- Researchers create a bioreactor that enables the heart tissue to shrink in sync with electrical stimulation.
- They used very small pieces of heart tissue with preserved function and structure to build this device.
- It allows scientists to finetune contraction parameters through computer programs to mimic real heart conditions.
As one of the vital organs, the human heart was long recognized as the seat of life that propels blood through two different circuits. It pumps blood with a rhythm determined by a set of pacemaking cells in the sinus node (located in the wall of the right atrium).
Although scientific understanding of the heart dates back to the ancient world, the first successful human heart transplant surgery didn’t take place until 1967. By this time, heart disease had surpassed infectious disease as the leading cause of death in the US.
Today, more than 3,500 heart transplant surgeries are performed every year worldwide, more than 50% of them occur in the US. Then we have a concept of the artificial heart to permanently replace the actual heart in case heart transplantation isn’t possible.
Scientists have been working on this concept for more than 5 decades and they have managed to achieve a little success. Numerous continuous-flow ventricular assist devices have been developed for this process, some of them are undergoing clinical trials for FDA approval.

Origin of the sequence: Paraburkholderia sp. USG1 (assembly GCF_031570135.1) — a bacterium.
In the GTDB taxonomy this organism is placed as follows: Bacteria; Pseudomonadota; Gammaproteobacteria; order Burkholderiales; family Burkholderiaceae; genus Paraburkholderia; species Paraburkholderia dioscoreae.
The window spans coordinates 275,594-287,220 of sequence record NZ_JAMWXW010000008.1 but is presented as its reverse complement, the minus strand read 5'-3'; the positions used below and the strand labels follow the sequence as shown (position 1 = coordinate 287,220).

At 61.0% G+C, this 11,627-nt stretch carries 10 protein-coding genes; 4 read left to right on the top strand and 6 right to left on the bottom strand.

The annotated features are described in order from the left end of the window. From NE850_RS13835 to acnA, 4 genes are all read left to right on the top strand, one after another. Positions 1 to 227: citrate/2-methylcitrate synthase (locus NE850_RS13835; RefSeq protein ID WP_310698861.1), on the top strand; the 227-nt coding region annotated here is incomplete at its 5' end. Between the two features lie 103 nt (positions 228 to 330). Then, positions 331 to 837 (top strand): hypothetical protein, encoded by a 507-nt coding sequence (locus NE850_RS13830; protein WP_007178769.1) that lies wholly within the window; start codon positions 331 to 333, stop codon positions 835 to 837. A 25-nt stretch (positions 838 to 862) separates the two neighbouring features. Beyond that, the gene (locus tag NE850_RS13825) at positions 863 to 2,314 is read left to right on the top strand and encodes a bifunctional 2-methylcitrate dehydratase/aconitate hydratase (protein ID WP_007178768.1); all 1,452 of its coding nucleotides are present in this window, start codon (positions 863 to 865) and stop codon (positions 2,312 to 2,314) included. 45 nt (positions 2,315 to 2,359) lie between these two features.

Studying Hearts In Lab
Studying hearts in the laboratory is a challenging task because they are very sensitive to external environments. This fist-sized powerhouse beats nearly 100,000 times per day, pumping 6 quarts of blood every minute.
Hearts in unhealthy people work less efficiently than normal, and this happens due to various possible causes. In this case, blood moves through the body and heart at a much slower rate, and pressure within the heart raises.
In the laboratory, heart tissues undergo remodeling, which makes it even harder to analyze heart physiology and create new medicines for diseases associated with the heart.
To address this issue, researchers at Imperial College London developed a new system to investigate heart tissue in the physiological environment. They presented their work at the 63rd Biophysical Society Annual Meeting in Maryland.
A Custom Bioreactor
A human heart works by pumping the blood to the body and while doing so it expands and contracts up to 100 times per minute. This is not something we have achieved in vitro heart models.
Source: Biophysical Society
Now researchers have successfully recapitulated the sequence of events as found in the human body, using very small pieces of heart tissue with preserved function and structure. To do this, they created a customized bioreactor that enables the tissue to shrink in sync with electrical stimulation.
Courtesy of researchers
To verify whether this system accurately mimics an actual heart, they simulated normal surroundings, by adding noradrenaline and changing the workload on the tissue. As expected, the resulting changes in force were similar to those observed in real hearts.
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This system could be extremely useful in medical fields, as doctors can promptly finetune contraction parameters through computer programs to mimic normal or special disease conditions. For instance, they can recreate rigid conditions of high blood pressure to better understand what happens to the tissue at those levels.
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